It’s common to believe that when planning your estate, your superannuation will be taken care of by your will. But superannuation is not covered by a will, and it’s important to know this because for many people, superannuation is one of their biggest assets.
While nomination forms exist to take care of this problem, they are usually inadequate and fail to address more complex asset structures. It’s important to note that many super funds do not allow Binding Death Benefit Notices, and there is no obligation on the super fund trustee to carry out your wishes in this regard.
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A recent example of how complicated the situation can be occurred in the South Australian Supreme Court case of Brine v Carter  SASC 205, in which the deceased was a member of a public offer super fund. He appointed his 3 adult sons and his de facto spouse as the executors of his Will. As such, under the fund trust deed these persons (and the deceased’s estate) were also eligible recipients for consideration of the trustee’s discretion in terms of the payment of death benefits from the super fund. In other words, the trustees of the super fund could choose pay the super into the estate or directly to an individual.
The deceased had two accounts with the super fund. Before he died, he wrote to the fund trustee to nominate his spouse to be the beneficiary of his indexed pension account, whilst the beneficiary of his other account was to be his estate because he had provided for his sons under his Will. However these were not binding nominations.
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After the deceased died, his de facto spouse initially contacted the super fund and sought to have both of the deceased’s super accounts paid solely to her as the dependent spouse. Meanwhile she misrepresented to her co-executors (the three sons) that they and the estate were not eligible to receive any of the super so that she had to receive it all. Subsequently the sons found out from the super fund that in fact they and / or the estate could be considered for the exercise of discretion of the trustee to receive a death benefit payment from the fund (although the trustee did warn them that the trustee’s practice was to invariably exercise its discretion in favour of a dependent rather than the estate, even if the deceased had made a non-binding nomination in favour of the estate).
Once the three sons discovered the spouse’s misrepresentation of the situation, they lodged a claim to the fund trustee that it should exercise its discretion in favour of the estate. However, as they were previously warned, the trustee ended up exercising its discretion in favour of the dependent spouse as to 100% of the death benefits.
When the matter came to the Court, it was held that, notwithstanding the misrepresentations by the spouse and breach of her fiduciary duties as an executor up to the point in time when the three sons discovered her deceit, thereafter the actions of the sons in making a claim on behalf of the estate (without the spouse’s involvement) effectively meant that they had accepted that she was not acting as an executor in the matter so that she was therefore entitled to pursue her claim for payment in her own personal capacity and not as a co-executor. Since she was no longer acting as an executor, she was therefore not in breach of her duties as such, and therefore was entitled to receive the payment herself without having to account to the estate for it.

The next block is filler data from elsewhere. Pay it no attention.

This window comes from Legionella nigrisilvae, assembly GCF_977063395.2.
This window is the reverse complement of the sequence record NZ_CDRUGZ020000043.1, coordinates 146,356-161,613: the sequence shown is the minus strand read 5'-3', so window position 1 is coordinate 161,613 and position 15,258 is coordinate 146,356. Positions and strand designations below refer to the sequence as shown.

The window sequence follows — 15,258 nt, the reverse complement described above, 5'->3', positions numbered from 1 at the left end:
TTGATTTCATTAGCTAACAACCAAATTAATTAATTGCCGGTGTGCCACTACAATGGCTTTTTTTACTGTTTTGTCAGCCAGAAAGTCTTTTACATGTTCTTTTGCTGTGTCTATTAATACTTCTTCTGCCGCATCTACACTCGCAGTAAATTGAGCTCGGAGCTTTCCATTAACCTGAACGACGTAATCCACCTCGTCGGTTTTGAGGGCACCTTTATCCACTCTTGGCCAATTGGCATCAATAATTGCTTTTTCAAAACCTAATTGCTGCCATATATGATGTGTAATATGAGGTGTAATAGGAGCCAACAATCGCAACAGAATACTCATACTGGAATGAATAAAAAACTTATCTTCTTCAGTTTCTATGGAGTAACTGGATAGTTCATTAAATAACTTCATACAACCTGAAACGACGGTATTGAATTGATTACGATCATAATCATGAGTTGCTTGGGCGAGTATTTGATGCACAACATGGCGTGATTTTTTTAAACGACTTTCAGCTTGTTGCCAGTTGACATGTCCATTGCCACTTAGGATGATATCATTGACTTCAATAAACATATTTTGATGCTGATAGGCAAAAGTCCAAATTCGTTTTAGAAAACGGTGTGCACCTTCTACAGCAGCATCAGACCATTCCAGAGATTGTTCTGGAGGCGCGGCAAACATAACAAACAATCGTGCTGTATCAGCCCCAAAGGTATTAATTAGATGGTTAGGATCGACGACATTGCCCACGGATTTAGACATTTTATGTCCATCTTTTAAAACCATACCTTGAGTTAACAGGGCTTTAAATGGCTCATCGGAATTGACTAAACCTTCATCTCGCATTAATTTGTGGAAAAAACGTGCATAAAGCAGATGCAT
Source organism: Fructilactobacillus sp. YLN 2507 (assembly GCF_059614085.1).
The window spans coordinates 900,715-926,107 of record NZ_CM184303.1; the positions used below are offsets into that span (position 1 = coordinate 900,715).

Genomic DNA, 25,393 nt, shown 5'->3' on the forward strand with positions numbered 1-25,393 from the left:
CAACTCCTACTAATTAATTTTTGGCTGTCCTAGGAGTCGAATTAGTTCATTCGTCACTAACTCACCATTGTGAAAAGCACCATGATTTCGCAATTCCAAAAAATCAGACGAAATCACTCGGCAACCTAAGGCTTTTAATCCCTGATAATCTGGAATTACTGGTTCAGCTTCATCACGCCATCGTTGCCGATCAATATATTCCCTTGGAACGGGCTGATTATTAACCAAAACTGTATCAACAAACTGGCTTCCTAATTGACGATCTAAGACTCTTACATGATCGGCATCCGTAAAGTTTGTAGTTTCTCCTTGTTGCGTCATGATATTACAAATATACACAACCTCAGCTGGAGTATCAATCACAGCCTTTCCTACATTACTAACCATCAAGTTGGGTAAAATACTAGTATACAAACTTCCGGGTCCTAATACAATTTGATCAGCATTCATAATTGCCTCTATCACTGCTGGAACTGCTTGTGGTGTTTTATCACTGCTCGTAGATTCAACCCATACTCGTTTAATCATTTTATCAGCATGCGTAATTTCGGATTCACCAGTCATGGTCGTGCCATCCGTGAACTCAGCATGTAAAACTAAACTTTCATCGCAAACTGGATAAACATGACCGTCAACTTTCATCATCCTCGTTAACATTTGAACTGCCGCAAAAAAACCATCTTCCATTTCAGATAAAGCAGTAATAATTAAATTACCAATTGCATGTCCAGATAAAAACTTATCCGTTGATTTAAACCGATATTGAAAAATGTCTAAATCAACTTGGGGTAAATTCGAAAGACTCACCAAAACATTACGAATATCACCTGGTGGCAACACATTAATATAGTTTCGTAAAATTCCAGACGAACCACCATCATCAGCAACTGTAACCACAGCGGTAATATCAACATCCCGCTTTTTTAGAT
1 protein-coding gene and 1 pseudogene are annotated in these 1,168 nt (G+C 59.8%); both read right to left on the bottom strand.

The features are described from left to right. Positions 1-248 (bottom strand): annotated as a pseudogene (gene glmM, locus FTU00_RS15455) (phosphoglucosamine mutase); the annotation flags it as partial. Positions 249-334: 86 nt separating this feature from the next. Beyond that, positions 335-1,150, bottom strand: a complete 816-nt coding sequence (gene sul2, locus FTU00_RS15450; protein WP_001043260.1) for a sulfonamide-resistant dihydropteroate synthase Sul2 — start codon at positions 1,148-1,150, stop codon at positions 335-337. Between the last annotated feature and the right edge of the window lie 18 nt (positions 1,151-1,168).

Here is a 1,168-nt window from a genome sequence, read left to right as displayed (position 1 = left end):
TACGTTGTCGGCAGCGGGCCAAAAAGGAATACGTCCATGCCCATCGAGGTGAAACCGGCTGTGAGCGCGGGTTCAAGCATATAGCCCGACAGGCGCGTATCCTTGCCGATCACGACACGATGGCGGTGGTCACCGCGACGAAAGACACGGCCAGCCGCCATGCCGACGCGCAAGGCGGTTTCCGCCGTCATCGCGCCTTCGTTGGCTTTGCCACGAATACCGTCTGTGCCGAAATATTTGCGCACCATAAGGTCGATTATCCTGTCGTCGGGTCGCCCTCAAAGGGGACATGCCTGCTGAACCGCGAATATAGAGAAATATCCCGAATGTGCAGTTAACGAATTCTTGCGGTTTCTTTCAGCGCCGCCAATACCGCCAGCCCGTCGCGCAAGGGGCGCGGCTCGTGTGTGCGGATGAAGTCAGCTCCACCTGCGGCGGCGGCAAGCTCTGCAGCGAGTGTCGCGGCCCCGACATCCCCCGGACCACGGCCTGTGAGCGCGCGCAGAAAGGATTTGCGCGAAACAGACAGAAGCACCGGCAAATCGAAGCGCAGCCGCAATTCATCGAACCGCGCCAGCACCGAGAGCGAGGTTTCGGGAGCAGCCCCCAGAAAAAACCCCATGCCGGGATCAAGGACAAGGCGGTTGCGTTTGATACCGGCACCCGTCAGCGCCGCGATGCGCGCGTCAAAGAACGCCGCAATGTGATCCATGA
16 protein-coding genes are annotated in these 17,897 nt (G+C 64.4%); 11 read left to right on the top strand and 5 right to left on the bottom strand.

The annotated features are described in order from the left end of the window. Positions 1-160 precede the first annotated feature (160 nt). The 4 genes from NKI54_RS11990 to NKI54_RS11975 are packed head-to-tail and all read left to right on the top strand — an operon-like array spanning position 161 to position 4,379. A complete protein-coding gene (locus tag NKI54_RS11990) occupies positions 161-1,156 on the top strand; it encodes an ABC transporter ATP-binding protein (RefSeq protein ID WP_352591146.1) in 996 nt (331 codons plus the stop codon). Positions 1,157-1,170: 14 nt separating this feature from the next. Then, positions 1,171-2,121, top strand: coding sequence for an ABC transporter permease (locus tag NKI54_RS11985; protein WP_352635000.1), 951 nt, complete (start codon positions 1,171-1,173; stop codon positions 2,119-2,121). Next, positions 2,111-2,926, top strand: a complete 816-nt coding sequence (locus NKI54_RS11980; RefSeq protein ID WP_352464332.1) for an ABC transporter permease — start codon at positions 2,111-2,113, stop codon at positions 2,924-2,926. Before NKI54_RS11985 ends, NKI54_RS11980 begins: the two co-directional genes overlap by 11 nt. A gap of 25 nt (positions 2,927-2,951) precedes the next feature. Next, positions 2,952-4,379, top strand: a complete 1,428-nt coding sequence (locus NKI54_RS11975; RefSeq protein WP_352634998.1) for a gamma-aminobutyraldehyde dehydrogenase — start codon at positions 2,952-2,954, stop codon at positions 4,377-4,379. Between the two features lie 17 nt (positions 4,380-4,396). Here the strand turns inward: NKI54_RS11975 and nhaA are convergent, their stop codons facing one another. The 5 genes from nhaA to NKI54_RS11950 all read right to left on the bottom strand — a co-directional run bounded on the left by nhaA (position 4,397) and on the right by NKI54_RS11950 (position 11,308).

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Ironically, if the three sons did not make a separate competing claim (which effectively operated as a consent to the spouse claiming in her own right), the spouse would have been held to be in breach of her duties as an executor and have to pay the money to the estate! As a result, notwithstanding her dishonest conduct, she won the case!
The lesson in this case is that separate arrangements must be made for your superannuation. With any of the commercially available super funds, you can seek to exercise some control through the use of Binding Death Nominations, which direct where the asset is to be paid upon your death. However, many people make nominations that are not binding, and the trustees of the super fund do not have to follow their instructions. Indeed, in the case cited above, the practice of the trustees of the super fund was to pay the asset to a person rather than the estate, regardless of the deceased’s wishes – and did so.
This situation does not allow for anyone with a more complex set of circumstances, a complicated asset structure, a blended family or the flexibility to allow for changing circumstances.
To deal with this problem effectively, a self-managed super fund together with a carefully drafted will may be the answer. However, you should seek advice from your accountant and from a specialist in wills and estates prior to making this decision.
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